As the conflict in Syria continues without a resolution, and government and rebel forces are locked in fierce battles across several cities, Christians in the besieged city of Homs were evacuated with the help of a priest on Wednesday.
For months, Christians have been trapped in the crossfire with scarce access to basic necessities such as food, water and medical help, but yesterday Maximos al-Jamal, a Greek Orthodox priest, revealed that he was part of evacuation efforts that saved 63 people.
"Gunmen have told the besieged people that if you go out of these areas, we will die," al-Jamal shared with The Associated Press.
Christians in the warring Middle East nation make up around 10 per cent of the largely Muslim population, but with little government support and the difficulty foreign aid workers have had gaining access to besieged areas, they have had to rely only on themselves and their church.
"I stayed inside Hamidiyeh to protect the churches from looting. I saved 14 icons from the St George church which has been destroyed," shared one Homs resident, Jihad Akhras, who was among the rescued. After negotiations, a deal was made between rebels and troops that allowed 24 civilians to escape on Tuesday, followed by a further 39 on Wednesday.
Homs, the third largest city in Syria, has been hit particularly hard by government bombings and crossfire between Islamic rebels and government forces. The AP reported that Christians have been leaning more toward President Bashar Assad's regime despite the current dire situation, if only due to fears of further persecution they might face if more radical Islamic extremists take control of Syria.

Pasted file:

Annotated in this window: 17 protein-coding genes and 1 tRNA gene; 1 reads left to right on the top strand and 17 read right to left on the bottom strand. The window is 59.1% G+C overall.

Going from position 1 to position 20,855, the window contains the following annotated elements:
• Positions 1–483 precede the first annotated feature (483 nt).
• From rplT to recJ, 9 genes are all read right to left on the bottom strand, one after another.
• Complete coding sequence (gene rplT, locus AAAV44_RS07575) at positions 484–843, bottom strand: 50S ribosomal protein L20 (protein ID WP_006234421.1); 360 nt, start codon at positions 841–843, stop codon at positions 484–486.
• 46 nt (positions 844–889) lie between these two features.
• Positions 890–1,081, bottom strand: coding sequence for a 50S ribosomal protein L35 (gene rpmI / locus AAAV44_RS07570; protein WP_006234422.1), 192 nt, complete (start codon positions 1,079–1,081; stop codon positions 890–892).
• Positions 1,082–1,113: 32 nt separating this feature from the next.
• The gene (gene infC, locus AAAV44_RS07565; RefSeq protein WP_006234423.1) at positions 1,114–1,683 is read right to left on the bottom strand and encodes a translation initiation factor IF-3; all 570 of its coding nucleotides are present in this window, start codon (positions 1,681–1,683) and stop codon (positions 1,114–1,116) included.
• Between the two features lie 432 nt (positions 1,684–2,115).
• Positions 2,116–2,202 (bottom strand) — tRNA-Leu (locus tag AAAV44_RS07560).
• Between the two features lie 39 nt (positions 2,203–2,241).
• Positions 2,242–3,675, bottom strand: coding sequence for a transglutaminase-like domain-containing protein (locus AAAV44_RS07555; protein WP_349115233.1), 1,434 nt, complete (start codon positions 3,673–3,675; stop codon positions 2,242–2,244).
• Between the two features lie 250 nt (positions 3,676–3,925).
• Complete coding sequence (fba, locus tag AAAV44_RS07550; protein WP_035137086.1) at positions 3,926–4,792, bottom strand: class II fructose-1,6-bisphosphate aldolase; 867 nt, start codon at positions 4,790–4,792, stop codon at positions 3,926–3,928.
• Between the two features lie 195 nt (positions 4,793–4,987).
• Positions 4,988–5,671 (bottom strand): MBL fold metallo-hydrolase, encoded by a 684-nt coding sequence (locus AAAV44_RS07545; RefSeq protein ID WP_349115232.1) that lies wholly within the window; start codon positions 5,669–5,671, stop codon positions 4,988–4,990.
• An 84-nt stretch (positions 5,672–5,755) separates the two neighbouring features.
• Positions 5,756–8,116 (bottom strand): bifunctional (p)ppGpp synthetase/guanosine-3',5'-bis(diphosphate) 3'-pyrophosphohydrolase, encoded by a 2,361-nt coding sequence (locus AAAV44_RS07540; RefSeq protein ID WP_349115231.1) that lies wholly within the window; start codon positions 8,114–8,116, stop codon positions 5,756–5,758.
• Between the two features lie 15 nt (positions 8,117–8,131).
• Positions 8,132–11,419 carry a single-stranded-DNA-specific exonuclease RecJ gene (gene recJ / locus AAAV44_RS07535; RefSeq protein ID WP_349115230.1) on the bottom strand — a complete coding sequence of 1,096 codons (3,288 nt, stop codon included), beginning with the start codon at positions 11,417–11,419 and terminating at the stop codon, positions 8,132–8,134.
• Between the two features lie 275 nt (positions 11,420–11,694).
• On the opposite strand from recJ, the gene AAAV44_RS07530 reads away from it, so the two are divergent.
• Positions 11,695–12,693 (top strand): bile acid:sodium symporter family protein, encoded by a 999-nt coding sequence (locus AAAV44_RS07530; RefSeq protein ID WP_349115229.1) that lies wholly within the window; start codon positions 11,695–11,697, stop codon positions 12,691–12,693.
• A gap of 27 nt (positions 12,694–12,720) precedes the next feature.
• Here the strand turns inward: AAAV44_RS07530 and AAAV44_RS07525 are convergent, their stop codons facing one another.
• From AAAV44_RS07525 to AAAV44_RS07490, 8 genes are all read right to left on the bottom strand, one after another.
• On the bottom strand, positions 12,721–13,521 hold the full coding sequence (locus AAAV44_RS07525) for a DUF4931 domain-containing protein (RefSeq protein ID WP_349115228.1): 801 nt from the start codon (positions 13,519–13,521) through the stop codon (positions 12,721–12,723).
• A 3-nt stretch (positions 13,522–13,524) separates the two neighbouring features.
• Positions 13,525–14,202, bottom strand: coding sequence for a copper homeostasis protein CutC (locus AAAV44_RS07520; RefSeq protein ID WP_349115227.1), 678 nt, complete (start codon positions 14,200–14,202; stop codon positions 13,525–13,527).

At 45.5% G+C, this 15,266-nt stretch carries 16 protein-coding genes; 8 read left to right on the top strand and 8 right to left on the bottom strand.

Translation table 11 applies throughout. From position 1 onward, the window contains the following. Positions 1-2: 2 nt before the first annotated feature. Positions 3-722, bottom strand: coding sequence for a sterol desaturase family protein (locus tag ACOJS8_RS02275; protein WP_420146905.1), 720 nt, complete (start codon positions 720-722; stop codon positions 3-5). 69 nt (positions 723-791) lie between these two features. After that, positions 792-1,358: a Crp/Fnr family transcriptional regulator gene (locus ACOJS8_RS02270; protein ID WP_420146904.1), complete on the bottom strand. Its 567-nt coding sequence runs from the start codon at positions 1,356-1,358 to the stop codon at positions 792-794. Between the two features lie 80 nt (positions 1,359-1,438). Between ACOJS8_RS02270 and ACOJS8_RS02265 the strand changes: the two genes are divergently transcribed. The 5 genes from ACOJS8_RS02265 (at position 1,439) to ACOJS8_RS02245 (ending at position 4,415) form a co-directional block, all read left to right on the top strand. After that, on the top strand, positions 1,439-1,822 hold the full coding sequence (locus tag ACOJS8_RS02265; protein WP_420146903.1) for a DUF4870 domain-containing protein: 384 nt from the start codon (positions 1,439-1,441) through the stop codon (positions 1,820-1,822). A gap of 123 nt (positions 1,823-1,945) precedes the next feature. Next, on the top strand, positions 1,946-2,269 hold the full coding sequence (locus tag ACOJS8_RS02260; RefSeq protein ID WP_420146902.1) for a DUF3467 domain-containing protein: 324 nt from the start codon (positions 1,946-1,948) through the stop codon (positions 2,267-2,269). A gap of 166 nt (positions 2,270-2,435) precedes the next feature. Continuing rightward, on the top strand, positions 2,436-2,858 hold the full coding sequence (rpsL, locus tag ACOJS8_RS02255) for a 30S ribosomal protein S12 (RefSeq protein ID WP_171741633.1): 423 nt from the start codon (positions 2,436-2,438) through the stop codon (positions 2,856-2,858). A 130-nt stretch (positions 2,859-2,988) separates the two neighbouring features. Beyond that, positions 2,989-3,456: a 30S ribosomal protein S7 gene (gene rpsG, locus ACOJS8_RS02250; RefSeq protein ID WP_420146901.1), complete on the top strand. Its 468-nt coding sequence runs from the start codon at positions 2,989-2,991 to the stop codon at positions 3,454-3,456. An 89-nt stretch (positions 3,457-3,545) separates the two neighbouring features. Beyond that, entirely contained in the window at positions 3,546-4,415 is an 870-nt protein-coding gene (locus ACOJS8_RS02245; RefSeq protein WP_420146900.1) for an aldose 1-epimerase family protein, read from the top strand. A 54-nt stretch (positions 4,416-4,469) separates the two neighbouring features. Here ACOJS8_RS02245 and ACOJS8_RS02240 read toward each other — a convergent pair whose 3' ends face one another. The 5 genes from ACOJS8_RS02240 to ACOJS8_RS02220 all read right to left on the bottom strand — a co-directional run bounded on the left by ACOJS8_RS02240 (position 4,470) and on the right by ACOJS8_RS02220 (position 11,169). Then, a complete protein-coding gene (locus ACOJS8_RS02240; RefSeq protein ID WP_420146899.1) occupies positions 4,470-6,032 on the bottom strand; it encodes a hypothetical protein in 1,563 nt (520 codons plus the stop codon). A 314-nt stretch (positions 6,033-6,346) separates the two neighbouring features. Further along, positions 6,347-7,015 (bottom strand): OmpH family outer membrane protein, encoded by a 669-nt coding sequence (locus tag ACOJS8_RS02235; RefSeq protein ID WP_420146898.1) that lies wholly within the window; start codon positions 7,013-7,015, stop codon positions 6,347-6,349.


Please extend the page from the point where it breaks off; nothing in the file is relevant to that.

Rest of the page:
Back in February, a Christian priest in Homs shared of how dire the situation was getting in the city.
"The armed Islamist Opposition in Syria has murdered more than 200 Christians in the city of Homs, including entire families with young children. These Islamic gangs kidnapped Christians and demanded high ransoms. In two cases, after the ransoms were paid, the men's bodies were found," Barnabas Aid, a charity organisation helping persecuted Christians around the world quoted him as saying.
"Christians are being forced to flee the city to the safety of government controlled areas. Muslim rebel fighters and their families are taking over their homes. We need your prayers and we need them urgently," he added.